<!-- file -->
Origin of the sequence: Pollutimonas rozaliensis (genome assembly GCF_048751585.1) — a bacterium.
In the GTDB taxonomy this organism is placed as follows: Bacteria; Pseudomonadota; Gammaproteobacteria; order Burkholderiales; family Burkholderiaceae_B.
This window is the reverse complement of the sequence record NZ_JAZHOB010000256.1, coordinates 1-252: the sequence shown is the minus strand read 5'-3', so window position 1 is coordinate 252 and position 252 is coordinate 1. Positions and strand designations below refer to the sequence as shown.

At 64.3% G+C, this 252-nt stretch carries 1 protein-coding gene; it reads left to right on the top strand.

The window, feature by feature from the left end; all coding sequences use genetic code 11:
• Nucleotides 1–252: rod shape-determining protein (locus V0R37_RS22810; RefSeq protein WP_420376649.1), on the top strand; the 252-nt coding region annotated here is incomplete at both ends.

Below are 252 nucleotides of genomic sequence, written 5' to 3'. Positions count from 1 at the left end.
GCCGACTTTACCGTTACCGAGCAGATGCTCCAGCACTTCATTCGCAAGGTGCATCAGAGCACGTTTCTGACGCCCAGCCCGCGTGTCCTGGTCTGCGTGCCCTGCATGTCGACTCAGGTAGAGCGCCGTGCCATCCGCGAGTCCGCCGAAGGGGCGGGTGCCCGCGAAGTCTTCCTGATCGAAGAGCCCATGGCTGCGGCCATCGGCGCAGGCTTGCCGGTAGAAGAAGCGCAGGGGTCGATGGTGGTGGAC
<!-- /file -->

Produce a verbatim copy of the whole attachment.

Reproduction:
Origin of the sequence: Pollutimonas rozaliensis (genome assembly GCF_048751585.1) — a bacterium.
In the GTDB taxonomy this organism is placed as follows: Bacteria; Pseudomonadota; Gammaproteobacteria; order Burkholderiales; family Burkholderiaceae_B.
This window is the reverse complement of the sequence record NZ_JAZHOB010000256.1, coordinates 1-252: the sequence shown is the minus strand read 5'-3', so window position 1 is coordinate 252 and position 252 is coordinate 1. Positions and strand designations below refer to the sequence as shown.

At 64.3% G+C, this 252-nt stretch carries 1 protein-coding gene; it reads left to right on the top strand.

The window, feature by feature from the left end; all coding sequences use genetic code 11:
• Nucleotides 1–252: rod shape-determining protein (locus V0R37_RS22810; RefSeq protein WP_420376649.1), on the top strand; the 252-nt coding region annotated here is incomplete at both ends.

Below are 252 nucleotides of genomic sequence, written 5' to 3'. Positions count from 1 at the left end.
GCCGACTTTACCGTTACCGAGCAGATGCTCCAGCACTTCATTCGCAAGGTGCATCAGAGCACGTTTCTGACGCCCAGCCCGCGTGTCCTGGTCTGCGTGCCCTGCATGTCGACTCAGGTAGAGCGCCGTGCCATCCGCGAGTCCGCCGAAGGGGCGGGTGCCCGCGAAGTCTTCCTGATCGAAGAGCCCATGGCTGCGGCCATCGGCGCAGGCTTGCCGGTAGAAGAAGCGCAGGGGTCGATGGTGGTGGAC